Tag Archives: Georgie Darvidis



Peter Knight (composer) and Georgie Darvidis (voice) in Diomira.     Image supplied


Diomira, The Australian Art Orchestra, The Substation, Newport
Saturday, October 7 at 8pm. 1 hr, no interval

Tickets $49 ($39 concession)

If you are up for a challenge, members of the Australian Art Orchestra are ready to play with our perceptions of what we hear and what we imagine we have heard at The Substation tonight.

Sparked off by one of the imaginary lands in Italo Calvino‘s novella Invisible Cities, the AAO’s Diomira is described as “an expedition forging a path between the observable and the unreal”.

AAO artistic director Peter Knight composed the first 15-minute movement of Diomira for the orchestra to premiere as part of the opening concert of the 2016 Metropolis New Music Festival in Melbourne. It won that year’s Albert H. Maggs Composition Award, providing funding for the addition of subsequent movements to build a full-length concert work.

The premiere performance of the concert-length version will be presented as part of Melbourne Festival along with a video created by artist, Scott Morrison.

Drawing inspiration from Diomira, one of the imaginary cities described in Italo Calvino’s novella, Invisible Cities, Knight’s work “sets up a post-minimal logic that refracts and disintegrates as we listen”.

The instrumentation of the chamber jazz orchestra is expanded with turntables, a reel-to-reel tape machine (which replaces the drum kit) and live laptop signal processing. The sounds of acoustic instruments and voices are interwoven with field recordings cut onto vinyl.

In this performance, it is said, “Time folds into itself in a very Calvino-esque manner, leaving us with the trace residue of moments half remembered.”

Diomira is also a finalist for the APRA AMC Art Music Awards Instrumental Work of the Year’.

Diomira features:

Peter Knight – composer, trumpet/electronics, Revox B77 reel-to-reel
Georgie Darvidis – voice
Dan Sheehan – Fender Rhodes keyboard
Stephen Magnusson – guitar
Lizzy Welsh – violin
Tristram Williams, trumpet
Martin Ng – turntables
Matthias Schack-Arnott – percussion
Tony Hicks – clarinet/saxophone
Adrian Sherriff – bass trombone/electronics
Samuel Pankhurst – contra bass
Jem Savage – system design, electronics, audio engineering
Tamara Saulwick – dramaturgy
Paul Lim – lighting design

Produced by Tam Nguyen and Insite Arts

Tickets $49 ($39 concession)

(Material in this post drawn by Roger Mitchell from material supplied by the AAO.)


Commission Winner Gian Slater: Gone, Without Saying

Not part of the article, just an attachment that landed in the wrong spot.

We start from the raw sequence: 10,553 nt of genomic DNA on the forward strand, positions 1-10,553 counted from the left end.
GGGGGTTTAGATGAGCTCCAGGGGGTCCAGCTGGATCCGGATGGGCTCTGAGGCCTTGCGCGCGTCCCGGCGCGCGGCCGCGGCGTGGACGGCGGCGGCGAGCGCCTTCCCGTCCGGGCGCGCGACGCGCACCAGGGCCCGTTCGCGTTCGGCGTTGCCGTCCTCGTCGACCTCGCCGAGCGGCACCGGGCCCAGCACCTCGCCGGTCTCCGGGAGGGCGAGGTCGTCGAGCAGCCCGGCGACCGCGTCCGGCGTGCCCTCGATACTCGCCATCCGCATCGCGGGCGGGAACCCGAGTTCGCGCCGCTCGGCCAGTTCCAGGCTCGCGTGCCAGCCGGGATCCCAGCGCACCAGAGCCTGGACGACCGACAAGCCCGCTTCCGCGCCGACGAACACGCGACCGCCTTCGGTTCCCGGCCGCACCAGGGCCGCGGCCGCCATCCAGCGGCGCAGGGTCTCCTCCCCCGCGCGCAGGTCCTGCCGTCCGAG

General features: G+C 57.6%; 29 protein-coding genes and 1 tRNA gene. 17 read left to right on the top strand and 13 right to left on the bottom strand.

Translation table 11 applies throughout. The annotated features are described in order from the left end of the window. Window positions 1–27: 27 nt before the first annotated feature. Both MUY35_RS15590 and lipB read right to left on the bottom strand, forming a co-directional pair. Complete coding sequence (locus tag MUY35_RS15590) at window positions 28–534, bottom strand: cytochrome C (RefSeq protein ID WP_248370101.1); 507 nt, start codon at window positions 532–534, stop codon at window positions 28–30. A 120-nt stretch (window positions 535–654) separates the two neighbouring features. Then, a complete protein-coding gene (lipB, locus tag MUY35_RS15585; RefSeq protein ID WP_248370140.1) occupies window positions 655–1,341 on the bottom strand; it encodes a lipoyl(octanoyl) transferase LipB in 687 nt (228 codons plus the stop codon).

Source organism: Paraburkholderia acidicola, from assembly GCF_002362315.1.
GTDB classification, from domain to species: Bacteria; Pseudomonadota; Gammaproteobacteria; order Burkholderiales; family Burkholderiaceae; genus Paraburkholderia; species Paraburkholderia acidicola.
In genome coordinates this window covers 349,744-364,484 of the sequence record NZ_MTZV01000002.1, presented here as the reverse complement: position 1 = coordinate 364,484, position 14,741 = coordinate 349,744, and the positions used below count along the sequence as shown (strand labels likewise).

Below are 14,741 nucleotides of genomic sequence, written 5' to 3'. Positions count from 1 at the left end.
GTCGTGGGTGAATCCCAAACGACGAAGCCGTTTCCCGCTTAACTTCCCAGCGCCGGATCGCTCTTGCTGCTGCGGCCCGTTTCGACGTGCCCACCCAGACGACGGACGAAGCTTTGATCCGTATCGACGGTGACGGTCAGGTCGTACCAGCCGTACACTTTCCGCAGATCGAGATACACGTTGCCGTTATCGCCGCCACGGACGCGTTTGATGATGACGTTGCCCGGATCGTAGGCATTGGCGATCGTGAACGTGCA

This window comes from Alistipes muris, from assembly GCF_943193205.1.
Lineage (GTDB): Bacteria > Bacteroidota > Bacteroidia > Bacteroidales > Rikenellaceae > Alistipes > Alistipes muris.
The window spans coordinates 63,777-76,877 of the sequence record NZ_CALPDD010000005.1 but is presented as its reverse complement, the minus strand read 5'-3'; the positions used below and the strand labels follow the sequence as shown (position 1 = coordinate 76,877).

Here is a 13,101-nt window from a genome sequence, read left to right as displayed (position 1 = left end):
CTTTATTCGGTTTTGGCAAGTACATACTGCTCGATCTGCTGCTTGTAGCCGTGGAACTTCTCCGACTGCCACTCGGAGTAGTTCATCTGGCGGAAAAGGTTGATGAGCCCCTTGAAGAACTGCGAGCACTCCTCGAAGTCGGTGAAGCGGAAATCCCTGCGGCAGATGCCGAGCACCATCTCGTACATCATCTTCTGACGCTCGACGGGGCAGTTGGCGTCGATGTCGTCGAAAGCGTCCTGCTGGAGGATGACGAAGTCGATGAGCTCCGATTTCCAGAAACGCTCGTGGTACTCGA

Gian Slater et al
Gian Slater and her singers

What a great start to the MIJFF for 2010! Sonja Horbelt praised the work of the committee and the support of sponsors, including APRA, Victoria University and Miriam Zolin’s journal extempore, which is about to launch its fourth edition and is a must-have for serious lovers of improvised music and the arts.

Then it was on with the music:

The festival’s commission concert always produces something inventive and compelling. Last year it was a work guided by Ren Walters. This year Gian Slater and 13 singers performed at BMW Edge in a work for voices designed to explore the notion of communication between and without words. The singers were Jenny Barnes, Tom Barton, Helen Catanchin, Hailey Cramer, Miriam Crellin, Georgie Darvidis, Ed Fairlie, Bronwyn Hicks, Kate Kelsey–Sugg, Louisa Rankin, Damien Slingsby and Loni Thomson.

The concert was described as exploring what “cannot be put into words — those things we don’t wish to speak of, or those that go without saying”. The work was “written for voices using experimental and extended vocal techniques with intricate, textural layering and conceptual improvising”.

The performance received a standing ovation. I was tired and hungry, but that was soon irrelevant as these singers took us on a journey of discovery that was audibly rich and yet brimming with subtlety. This must have taken so much work to perfect and was no doubt a difficult work for the vocalists. There was so much to take in that it would be great to see and hear the work again, and to reflect on what it was expressing about how we communicate (or don’t).

This was not mainstream jazz (did anyone expect that?) and perhaps it was not improvised, but fairly carefully composed. But it was riveting.

(And I think I used to know a Bronwyn Hicks at The Melbourne Times years ago. She was a cartoonist. Any connection?)

Here’s a few other pics:

Gian Slater et al
In full flight

Gian Slater et al
Gian using a “music box”.

Gian Slater singers
Singers need a hand

Life That Lingers

Andrea Keller
Andrea Keller

Before Gian and her singers, Andrea Keller on piano and Tim Wilson on saxophone played with great empathy and understanding. There was a strong sense that the musicians were listening intently to each other and responding, though their communication was not that visibly apparent. It would be fair to say that for Keller and Wilson there was much that went without saying and much that was best said with music.

Tim Wilson
Tim Wilson

For details of the Melbourne Jazz Fringe Festival, including Big Arse Saturday, which I can’t get to because I’m working, visit the MIJFF website.